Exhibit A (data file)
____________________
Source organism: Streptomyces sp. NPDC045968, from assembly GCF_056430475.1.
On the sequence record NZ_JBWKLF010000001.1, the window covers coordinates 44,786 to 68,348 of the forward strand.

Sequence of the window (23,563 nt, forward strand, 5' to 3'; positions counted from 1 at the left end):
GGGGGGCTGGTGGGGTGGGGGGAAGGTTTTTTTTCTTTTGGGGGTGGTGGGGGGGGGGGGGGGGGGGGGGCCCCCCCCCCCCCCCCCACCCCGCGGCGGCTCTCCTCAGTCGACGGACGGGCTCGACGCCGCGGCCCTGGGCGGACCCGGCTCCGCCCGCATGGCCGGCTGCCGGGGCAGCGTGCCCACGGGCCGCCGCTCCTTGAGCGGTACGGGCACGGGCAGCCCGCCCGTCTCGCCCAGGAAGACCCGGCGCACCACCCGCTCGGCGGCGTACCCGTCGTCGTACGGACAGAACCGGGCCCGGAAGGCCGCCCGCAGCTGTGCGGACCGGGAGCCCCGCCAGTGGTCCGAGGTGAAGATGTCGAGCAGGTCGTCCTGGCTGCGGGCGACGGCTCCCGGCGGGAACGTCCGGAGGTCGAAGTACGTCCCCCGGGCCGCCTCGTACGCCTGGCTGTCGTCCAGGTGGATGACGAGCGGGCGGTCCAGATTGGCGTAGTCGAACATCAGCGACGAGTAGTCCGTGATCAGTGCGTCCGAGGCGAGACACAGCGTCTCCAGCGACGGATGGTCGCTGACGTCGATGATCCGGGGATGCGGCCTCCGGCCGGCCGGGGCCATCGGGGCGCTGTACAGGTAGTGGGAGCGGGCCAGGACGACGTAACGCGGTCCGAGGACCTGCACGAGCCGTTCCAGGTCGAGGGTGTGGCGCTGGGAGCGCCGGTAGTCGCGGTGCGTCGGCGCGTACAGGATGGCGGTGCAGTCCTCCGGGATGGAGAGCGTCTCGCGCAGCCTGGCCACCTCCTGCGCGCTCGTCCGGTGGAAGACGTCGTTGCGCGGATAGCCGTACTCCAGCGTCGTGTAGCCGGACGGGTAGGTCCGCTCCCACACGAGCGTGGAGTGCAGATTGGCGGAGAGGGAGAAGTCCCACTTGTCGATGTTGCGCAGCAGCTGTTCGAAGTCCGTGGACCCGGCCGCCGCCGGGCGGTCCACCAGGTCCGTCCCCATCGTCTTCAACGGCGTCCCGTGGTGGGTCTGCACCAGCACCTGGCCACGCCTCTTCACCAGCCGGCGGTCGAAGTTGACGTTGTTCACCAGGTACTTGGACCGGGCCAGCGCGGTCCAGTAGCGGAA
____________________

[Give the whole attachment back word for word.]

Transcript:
Source organism: Streptomyces sp. NPDC045968, from assembly GCF_056430475.1.
On the sequence record NZ_JBWKLF010000001.1, the window covers coordinates 44,786 to 68,348 of the forward strand.

Sequence of the window (23,563 nt, forward strand, 5' to 3'; positions counted from 1 at the left end):
GGGGGGCTGGTGGGGTGGGGGGAAGGTTTTTTTTCTTTTGGGGGTGGTGGGGGGGGGGGGGGGGGGGGGGCCCCCCCCCCCCCCCCCACCCCGCGGCGGCTCTCCTCAGTCGACGGACGGGCTCGACGCCGCGGCCCTGGGCGGACCCGGCTCCGCCCGCATGGCCGGCTGCCGGGGCAGCGTGCCCACGGGCCGCCGCTCCTTGAGCGGTACGGGCACGGGCAGCCCGCCCGTCTCGCCCAGGAAGACCCGGCGCACCACCCGCTCGGCGGCGTACCCGTCGTCGTACGGACAGAACCGGGCCCGGAAGGCCGCCCGCAGCTGTGCGGACCGGGAGCCCCGCCAGTGGTCCGAGGTGAAGATGTCGAGCAGGTCGTCCTGGCTGCGGGCGACGGCTCCCGGCGGGAACGTCCGGAGGTCGAAGTACGTCCCCCGGGCCGCCTCGTACGCCTGGCTGTCGTCCAGGTGGATGACGAGCGGGCGGTCCAGATTGGCGTAGTCGAACATCAGCGACGAGTAGTCCGTGATCAGTGCGTCCGAGGCGAGACACAGCGTCTCCAGCGACGGATGGTCGCTGACGTCGATGATCCGGGGATGCGGCCTCCGGCCGGCCGGGGCCATCGGGGCGCTGTACAGGTAGTGGGAGCGGGCCAGGACGACGTAACGCGGTCCGAGGACCTGCACGAGCCGTTCCAGGTCGAGGGTGTGGCGCTGGGAGCGCCGGTAGTCGCGGTGCGTCGGCGCGTACAGGATGGCGGTGCAGTCCTCCGGGATGGAGAGCGTCTCGCGCAGCCTGGCCACCTCCTGCGCGCTCGTCCGGTGGAAGACGTCGTTGCGCGGATAGCCGTACTCCAGCGTCGTGTAGCCGGACGGGTAGGTCCGCTCCCACACGAGCGTGGAGTGCAGATTGGCGGAGAGGGAGAAGTCCCACTTGTCGATGTTGCGCAGCAGCTGTTCGAAGTCCGTGGACCCGGCCGCCGCCGGGCGGTCCACCAGGTCCGTCCCCATCGTCTTCAACGGCGTCCCGTGGTGGGTCTGCACCAGCACCTGGCCACGCCTCTTCACCAGCCGGCGGTCGAAGTTGACGTTGTTCACCAGGTACTTGGACCGGGCCAGCGCGGTCCAGTAGCGGAA